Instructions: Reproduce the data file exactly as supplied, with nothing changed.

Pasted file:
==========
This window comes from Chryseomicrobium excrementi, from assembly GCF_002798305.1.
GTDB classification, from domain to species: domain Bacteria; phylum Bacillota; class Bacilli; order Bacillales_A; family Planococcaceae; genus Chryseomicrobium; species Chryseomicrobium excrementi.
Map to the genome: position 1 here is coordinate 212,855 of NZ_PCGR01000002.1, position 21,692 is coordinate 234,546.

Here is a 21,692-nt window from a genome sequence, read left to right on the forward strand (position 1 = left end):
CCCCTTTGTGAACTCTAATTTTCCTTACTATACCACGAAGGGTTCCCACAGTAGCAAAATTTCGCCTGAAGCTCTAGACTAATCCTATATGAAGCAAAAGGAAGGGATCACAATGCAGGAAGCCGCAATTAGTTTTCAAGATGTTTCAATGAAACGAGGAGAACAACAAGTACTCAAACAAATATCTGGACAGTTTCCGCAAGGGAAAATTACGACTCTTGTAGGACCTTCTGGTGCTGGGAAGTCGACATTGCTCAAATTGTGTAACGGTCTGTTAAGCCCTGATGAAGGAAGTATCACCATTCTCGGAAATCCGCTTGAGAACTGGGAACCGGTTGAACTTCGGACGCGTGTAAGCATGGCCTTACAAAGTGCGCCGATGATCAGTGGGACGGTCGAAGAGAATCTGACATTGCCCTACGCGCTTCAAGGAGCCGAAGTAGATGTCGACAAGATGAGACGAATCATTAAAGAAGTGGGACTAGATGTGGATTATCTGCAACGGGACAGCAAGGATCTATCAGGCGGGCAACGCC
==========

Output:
This window comes from Chryseomicrobium excrementi, from assembly GCF_002798305.1.
GTDB classification, from domain to species: domain Bacteria; phylum Bacillota; class Bacilli; order Bacillales_A; family Planococcaceae; genus Chryseomicrobium; species Chryseomicrobium excrementi.
Map to the genome: position 1 here is coordinate 212,855 of NZ_PCGR01000002.1, position 21,692 is coordinate 234,546.

Here is a 21,692-nt window from a genome sequence, read left to right on the forward strand (position 1 = left end):
CCCCTTTGTGAACTCTAATTTTCCTTACTATACCACGAAGGGTTCCCACAGTAGCAAAATTTCGCCTGAAGCTCTAGACTAATCCTATATGAAGCAAAAGGAAGGGATCACAATGCAGGAAGCCGCAATTAGTTTTCAAGATGTTTCAATGAAACGAGGAGAACAACAAGTACTCAAACAAATATCTGGACAGTTTCCGCAAGGGAAAATTACGACTCTTGTAGGACCTTCTGGTGCTGGGAAGTCGACATTGCTCAAATTGTGTAACGGTCTGTTAAGCCCTGATGAAGGAAGTATCACCATTCTCGGAAATCCGCTTGAGAACTGGGAACCGGTTGAACTTCGGACGCGTGTAAGCATGGCCTTACAAAGTGCGCCGATGATCAGTGGGACGGTCGAAGAGAATCTGACATTGCCCTACGCGCTTCAAGGAGCCGAAGTAGATGTCGACAAGATGAGACGAATCATTAAAGAAGTGGGACTAGATGTGGATTATCTGCAACGGGACAGCAAGGATCTATCAGGCGGGCAACGCC